Chicken Artichoke & Spinach Loaded Sweet Potatoes

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Skill Level
Preparation Time 15 minutes Total Time 65 minutes
Servings 3 Cost Per Serving $3.83
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1Chicken Breast, butterflied (cut in half across the middle)
3Medium Sweet Potatoes
8Garlic Cloves
3 cupsSpinach or Baby Kale
1 cupArtichoke Hearts (if canned, drain well), sliced
1 tbspOregano
3Lemon Slices
1/4 cupFresh Basil (any fresh herbs)
1/4 cupParmesan Grated
1 1/2 tbspExtra Virgin Olive Oil
1/4 tspSea Salt and Freshly Ground Black Pepper


  1. Preheat the oven to 375 degrees F
  2. Place sweet potatoes and garlic cloves on a baking tray lined with parchment paper and bake in the oven for about 45 minutes, or until the sweet potatoes are soft to the touch.
  3. Season the chicken breast with a pinch of salt and pepper, oregano and 1 tbsp of olive oil. Rub the seasoning all over the chicken.
  4. In a medium sauté pan over medium high heat, add the chicken breast. Cook about 3 to 4 minutes per side. To check if it’s cooked all the way through, you can measure the internal temperature which should read at least 165 degrees F, or slice into the thickest part of the chicken breast, it should be white and no trace of pink juices.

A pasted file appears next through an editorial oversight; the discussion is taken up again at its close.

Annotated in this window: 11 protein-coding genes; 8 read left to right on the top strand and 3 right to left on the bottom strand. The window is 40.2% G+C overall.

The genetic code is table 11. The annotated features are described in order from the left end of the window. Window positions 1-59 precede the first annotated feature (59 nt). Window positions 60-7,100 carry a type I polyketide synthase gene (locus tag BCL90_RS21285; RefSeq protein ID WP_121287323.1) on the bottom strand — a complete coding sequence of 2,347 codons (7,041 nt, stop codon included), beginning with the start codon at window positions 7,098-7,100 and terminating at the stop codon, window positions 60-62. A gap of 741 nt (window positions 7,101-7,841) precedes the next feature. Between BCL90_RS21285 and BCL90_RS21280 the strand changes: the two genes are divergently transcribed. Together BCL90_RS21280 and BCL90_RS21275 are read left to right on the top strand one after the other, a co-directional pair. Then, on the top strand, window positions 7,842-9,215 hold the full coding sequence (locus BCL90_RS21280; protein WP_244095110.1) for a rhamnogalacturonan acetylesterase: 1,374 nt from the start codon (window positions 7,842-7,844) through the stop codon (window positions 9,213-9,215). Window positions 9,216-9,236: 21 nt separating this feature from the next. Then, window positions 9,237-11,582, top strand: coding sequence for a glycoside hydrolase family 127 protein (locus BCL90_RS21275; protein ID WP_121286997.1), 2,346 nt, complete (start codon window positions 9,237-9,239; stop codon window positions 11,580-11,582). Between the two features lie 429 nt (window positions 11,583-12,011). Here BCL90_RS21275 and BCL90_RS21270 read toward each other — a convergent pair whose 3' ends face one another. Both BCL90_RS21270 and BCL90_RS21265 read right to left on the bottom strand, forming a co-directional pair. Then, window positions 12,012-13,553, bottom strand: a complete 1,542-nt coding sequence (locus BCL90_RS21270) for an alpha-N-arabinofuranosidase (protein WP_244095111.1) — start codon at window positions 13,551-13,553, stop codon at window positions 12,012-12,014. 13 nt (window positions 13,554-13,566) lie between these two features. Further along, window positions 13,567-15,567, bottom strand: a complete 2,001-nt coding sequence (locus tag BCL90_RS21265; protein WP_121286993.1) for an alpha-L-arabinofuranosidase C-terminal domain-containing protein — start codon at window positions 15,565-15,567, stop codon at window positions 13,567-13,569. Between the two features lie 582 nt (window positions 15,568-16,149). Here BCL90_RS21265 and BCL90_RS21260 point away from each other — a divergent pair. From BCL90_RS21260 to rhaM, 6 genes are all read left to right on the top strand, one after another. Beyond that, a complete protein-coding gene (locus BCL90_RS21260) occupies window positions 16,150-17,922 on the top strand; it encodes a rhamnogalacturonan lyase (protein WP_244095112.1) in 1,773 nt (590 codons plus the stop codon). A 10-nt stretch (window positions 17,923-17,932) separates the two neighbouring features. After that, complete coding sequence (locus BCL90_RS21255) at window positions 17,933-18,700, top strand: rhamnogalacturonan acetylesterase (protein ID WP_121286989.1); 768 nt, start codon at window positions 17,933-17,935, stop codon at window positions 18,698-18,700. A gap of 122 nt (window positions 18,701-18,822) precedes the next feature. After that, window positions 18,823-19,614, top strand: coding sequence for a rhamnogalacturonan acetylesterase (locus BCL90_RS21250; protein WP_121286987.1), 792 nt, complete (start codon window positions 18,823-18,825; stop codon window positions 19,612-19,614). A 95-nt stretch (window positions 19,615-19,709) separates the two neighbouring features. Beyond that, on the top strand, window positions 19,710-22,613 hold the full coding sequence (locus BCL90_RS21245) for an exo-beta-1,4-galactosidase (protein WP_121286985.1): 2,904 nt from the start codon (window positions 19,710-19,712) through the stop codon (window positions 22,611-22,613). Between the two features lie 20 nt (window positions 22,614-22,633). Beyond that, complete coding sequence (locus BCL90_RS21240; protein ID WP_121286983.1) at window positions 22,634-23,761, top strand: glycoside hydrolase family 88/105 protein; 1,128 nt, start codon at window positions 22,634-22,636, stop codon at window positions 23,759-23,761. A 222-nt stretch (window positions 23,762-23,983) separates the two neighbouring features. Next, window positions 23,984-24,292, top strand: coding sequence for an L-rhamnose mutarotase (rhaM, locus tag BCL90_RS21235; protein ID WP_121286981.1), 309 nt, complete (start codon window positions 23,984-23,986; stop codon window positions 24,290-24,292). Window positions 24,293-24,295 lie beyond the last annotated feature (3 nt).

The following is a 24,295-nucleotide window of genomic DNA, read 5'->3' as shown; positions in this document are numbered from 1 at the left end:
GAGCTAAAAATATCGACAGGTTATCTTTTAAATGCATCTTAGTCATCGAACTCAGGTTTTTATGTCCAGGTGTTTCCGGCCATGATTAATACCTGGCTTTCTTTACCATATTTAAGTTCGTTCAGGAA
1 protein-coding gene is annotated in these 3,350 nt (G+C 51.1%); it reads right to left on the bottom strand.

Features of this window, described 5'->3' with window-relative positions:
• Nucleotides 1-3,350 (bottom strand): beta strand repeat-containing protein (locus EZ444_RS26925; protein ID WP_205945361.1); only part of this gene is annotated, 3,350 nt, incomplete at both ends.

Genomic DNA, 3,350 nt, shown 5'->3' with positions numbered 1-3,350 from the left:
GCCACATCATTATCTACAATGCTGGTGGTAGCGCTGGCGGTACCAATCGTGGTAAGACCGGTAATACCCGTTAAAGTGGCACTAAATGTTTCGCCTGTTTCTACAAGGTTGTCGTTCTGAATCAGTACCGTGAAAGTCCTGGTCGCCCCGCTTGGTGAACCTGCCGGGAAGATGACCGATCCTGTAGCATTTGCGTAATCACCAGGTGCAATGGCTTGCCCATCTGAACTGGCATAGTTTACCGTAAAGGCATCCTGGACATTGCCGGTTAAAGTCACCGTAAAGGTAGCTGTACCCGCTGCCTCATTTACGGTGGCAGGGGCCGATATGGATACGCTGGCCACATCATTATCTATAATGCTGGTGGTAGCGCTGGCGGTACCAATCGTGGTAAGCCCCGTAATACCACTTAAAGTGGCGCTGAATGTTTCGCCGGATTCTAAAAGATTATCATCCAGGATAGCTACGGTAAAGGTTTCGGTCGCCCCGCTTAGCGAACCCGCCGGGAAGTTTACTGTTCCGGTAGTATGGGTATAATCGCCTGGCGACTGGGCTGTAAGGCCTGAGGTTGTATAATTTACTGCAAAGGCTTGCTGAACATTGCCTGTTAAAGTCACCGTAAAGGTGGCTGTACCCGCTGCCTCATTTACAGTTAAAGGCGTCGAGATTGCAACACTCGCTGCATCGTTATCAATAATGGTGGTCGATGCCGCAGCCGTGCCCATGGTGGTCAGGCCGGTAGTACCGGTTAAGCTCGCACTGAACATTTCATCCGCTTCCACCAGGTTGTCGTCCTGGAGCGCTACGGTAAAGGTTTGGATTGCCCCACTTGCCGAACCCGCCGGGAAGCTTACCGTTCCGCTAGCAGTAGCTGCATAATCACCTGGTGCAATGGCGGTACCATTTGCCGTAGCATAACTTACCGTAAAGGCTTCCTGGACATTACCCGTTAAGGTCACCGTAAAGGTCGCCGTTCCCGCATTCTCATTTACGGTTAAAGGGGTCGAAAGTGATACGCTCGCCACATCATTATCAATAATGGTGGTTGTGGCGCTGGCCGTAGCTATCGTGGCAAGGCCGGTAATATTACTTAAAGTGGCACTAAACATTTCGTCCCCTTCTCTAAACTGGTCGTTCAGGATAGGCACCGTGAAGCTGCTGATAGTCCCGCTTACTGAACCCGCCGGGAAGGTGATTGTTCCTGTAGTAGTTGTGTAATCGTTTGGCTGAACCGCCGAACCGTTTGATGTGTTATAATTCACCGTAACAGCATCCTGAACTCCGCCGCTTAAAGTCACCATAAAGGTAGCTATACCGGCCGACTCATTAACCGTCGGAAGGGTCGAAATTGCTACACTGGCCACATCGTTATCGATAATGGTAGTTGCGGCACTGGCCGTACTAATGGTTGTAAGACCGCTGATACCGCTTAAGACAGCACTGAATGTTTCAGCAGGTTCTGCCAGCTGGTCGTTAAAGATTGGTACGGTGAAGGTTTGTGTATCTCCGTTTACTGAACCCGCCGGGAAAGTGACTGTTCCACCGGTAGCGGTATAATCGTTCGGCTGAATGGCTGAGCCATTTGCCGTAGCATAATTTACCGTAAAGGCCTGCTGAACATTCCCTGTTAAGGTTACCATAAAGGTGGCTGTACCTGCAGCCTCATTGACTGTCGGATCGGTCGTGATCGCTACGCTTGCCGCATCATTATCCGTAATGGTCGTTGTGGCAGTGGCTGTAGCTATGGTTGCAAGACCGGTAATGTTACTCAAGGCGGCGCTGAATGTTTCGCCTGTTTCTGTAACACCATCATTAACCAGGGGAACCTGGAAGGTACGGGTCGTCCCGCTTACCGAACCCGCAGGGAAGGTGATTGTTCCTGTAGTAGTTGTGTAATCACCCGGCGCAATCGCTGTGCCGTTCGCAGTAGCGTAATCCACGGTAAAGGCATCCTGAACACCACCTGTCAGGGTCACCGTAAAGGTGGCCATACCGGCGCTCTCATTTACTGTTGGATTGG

5. Remove the chicken breast from the pan, add the artichokes, spinach and lemon slices, cover with a lid and cook for 3 minutes.
  6. Flatten the sweet potatoes onto a baking sheet lined with parchment. Squeeze the roasted garlic over top. Also top with sliced chicken, spinach and artichokes, and a light grating of cheese and some torn basil leaves. Place back in the oven for 5 minutes to finish.


  • ​Processed meat such as hot dogs, cold cuts and bacon often contain nitrates which produce chemicals that can damage the lining of the intestines. This damage increases colorectal cancer risk. For this reason, it is best to avoid these foods.
  • Eating lots of red meat such as beef, pork and lamb also increases colorectal cancer risk. If you do eat red meat, limit this to 18 ounces or less a week. A 3 ounce serving of meat is the size of a deck of cards.
  • Garlic contains allyl sulfur compounds that destroy cancer cells and can help the body detoxify from chemicals that can cause cancer. Regularly eating garlic as part of a healthy diet may help lower colorectal cancer risk. The World Health Organization (WHO) recommends that for good health, adults get 2 to 5 grams of fresh garlic (roughly one clove) each day.